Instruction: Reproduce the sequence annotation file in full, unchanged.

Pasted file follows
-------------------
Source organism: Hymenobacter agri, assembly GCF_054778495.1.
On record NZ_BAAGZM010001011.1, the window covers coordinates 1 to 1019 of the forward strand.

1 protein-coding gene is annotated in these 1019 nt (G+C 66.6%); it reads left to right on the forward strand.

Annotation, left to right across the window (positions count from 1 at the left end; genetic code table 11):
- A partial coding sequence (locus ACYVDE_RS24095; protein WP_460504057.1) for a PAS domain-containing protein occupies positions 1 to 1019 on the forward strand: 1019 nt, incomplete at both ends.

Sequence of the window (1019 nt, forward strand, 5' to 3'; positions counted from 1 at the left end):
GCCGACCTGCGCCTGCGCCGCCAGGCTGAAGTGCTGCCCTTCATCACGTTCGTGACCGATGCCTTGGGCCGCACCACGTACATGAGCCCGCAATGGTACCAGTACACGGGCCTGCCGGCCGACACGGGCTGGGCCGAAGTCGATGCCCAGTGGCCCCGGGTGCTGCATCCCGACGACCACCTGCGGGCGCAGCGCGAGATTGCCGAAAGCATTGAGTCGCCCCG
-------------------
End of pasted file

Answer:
Source organism: Hymenobacter agri, assembly GCF_054778495.1.
On record NZ_BAAGZM010001011.1, the window covers coordinates 1 to 1019 of the forward strand.

1 protein-coding gene is annotated in these 1019 nt (G+C 66.6%); it reads left to right on the forward strand.

Annotation, left to right across the window (positions count from 1 at the left end; genetic code table 11):
- A partial coding sequence (locus ACYVDE_RS24095; protein WP_460504057.1) for a PAS domain-containing protein occupies positions 1 to 1019 on the forward strand: 1019 nt, incomplete at both ends.

Sequence of the window (1019 nt, forward strand, 5' to 3'; positions counted from 1 at the left end):
GCCGACCTGCGCCTGCGCCGCCAGGCTGAAGTGCTGCCCTTCATCACGTTCGTGACCGATGCCTTGGGCCGCACCACGTACATGAGCCCGCAATGGTACCAGTACACGGGCCTGCCGGCCGACACGGGCTGGGCCGAAGTCGATGCCCAGTGGCCCCGGGTGCTGCATCCCGACGACCACCTGCGGGCGCAGCGCGAGATTGCCGAAAGCATTGAGTCGCCCCG